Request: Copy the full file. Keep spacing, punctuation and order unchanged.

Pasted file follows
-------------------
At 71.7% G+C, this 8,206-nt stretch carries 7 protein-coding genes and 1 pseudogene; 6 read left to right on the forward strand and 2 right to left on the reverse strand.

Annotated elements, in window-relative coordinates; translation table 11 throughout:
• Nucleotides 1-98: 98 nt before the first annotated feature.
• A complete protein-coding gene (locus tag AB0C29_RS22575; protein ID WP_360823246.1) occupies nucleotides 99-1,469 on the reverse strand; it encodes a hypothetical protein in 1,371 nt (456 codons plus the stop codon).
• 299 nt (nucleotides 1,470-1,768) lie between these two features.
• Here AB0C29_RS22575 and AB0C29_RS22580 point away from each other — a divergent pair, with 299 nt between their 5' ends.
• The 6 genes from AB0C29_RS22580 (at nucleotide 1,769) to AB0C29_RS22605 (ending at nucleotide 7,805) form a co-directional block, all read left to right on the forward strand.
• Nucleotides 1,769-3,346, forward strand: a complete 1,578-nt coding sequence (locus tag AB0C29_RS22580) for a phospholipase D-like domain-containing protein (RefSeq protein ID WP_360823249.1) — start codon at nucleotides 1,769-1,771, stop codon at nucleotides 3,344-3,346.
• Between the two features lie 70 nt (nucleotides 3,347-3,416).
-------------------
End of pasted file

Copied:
At 71.7% G+C, this 8,206-nt stretch carries 7 protein-coding genes and 1 pseudogene; 6 read left to right on the forward strand and 2 right to left on the reverse strand.

Annotated elements, in window-relative coordinates; translation table 11 throughout:
• Nucleotides 1-98: 98 nt before the first annotated feature.
• A complete protein-coding gene (locus tag AB0C29_RS22575; protein ID WP_360823246.1) occupies nucleotides 99-1,469 on the reverse strand; it encodes a hypothetical protein in 1,371 nt (456 codons plus the stop codon).
• 299 nt (nucleotides 1,470-1,768) lie between these two features.
• Here AB0C29_RS22575 and AB0C29_RS22580 point away from each other — a divergent pair, with 299 nt between their 5' ends.
• The 6 genes from AB0C29_RS22580 (at nucleotide 1,769) to AB0C29_RS22605 (ending at nucleotide 7,805) form a co-directional block, all read left to right on the forward strand.
• Nucleotides 1,769-3,346, forward strand: a complete 1,578-nt coding sequence (locus tag AB0C29_RS22580) for a phospholipase D-like domain-containing protein (RefSeq protein ID WP_360823249.1) — start codon at nucleotides 1,769-1,771, stop codon at nucleotides 3,344-3,346.
• Between the two features lie 70 nt (nucleotides 3,347-3,416).